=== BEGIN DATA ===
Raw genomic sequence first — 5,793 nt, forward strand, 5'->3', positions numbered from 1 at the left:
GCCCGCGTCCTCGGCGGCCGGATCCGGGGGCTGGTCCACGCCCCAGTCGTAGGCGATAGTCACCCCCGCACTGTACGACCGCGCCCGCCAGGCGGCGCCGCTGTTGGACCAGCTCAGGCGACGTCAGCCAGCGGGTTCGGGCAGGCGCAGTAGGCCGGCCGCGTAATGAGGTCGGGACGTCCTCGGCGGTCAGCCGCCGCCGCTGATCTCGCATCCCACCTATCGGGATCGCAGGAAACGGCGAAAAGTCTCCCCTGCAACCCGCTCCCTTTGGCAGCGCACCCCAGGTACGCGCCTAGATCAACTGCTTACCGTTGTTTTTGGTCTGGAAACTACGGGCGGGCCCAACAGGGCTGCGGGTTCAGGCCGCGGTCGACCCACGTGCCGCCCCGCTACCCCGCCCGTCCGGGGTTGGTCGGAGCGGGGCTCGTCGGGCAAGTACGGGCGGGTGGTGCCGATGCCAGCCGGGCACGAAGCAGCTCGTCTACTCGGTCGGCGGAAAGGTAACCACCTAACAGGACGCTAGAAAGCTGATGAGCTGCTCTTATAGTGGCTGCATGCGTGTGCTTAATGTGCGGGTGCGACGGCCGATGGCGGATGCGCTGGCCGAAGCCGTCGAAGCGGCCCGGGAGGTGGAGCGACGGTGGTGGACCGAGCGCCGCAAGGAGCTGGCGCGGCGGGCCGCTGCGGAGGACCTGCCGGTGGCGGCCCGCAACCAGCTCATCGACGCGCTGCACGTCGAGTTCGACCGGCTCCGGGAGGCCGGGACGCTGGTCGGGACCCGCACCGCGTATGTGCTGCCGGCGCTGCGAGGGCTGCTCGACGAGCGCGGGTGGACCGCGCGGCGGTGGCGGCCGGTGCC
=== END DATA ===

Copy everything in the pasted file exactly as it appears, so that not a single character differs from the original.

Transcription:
Raw genomic sequence first — 5,793 nt, forward strand, 5'->3', positions numbered from 1 at the left:
GCCCGCGTCCTCGGCGGCCGGATCCGGGGGCTGGTCCACGCCCCAGTCGTAGGCGATAGTCACCCCCGCACTGTACGACCGCGCCCGCCAGGCGGCGCCGCTGTTGGACCAGCTCAGGCGACGTCAGCCAGCGGGTTCGGGCAGGCGCAGTAGGCCGGCCGCGTAATGAGGTCGGGACGTCCTCGGCGGTCAGCCGCCGCCGCTGATCTCGCATCCCACCTATCGGGATCGCAGGAAACGGCGAAAAGTCTCCCCTGCAACCCGCTCCCTTTGGCAGCGCACCCCAGGTACGCGCCTAGATCAACTGCTTACCGTTGTTTTTGGTCTGGAAACTACGGGCGGGCCCAACAGGGCTGCGGGTTCAGGCCGCGGTCGACCCACGTGCCGCCCCGCTACCCCGCCCGTCCGGGGTTGGTCGGAGCGGGGCTCGTCGGGCAAGTACGGGCGGGTGGTGCCGATGCCAGCCGGGCACGAAGCAGCTCGTCTACTCGGTCGGCGGAAAGGTAACCACCTAACAGGACGCTAGAAAGCTGATGAGCTGCTCTTATAGTGGCTGCATGCGTGTGCTTAATGTGCGGGTGCGACGGCCGATGGCGGATGCGCTGGCCGAAGCCGTCGAAGCGGCCCGGGAGGTGGAGCGACGGTGGTGGACCGAGCGCCGCAAGGAGCTGGCGCGGCGGGCCGCTGCGGAGGACCTGCCGGTGGCGGCCCGCAACCAGCTCATCGACGCGCTGCACGTCGAGTTCGACCGGCTCCGGGAGGCCGGGACGCTGGTCGGGACCCGCACCGCGTATGTGCTGCCGGCGCTGCGAGGGCTGCTCGACGAGCGCGGGTGGACCGCGCGGCGGTGGCGGCCGGTGCC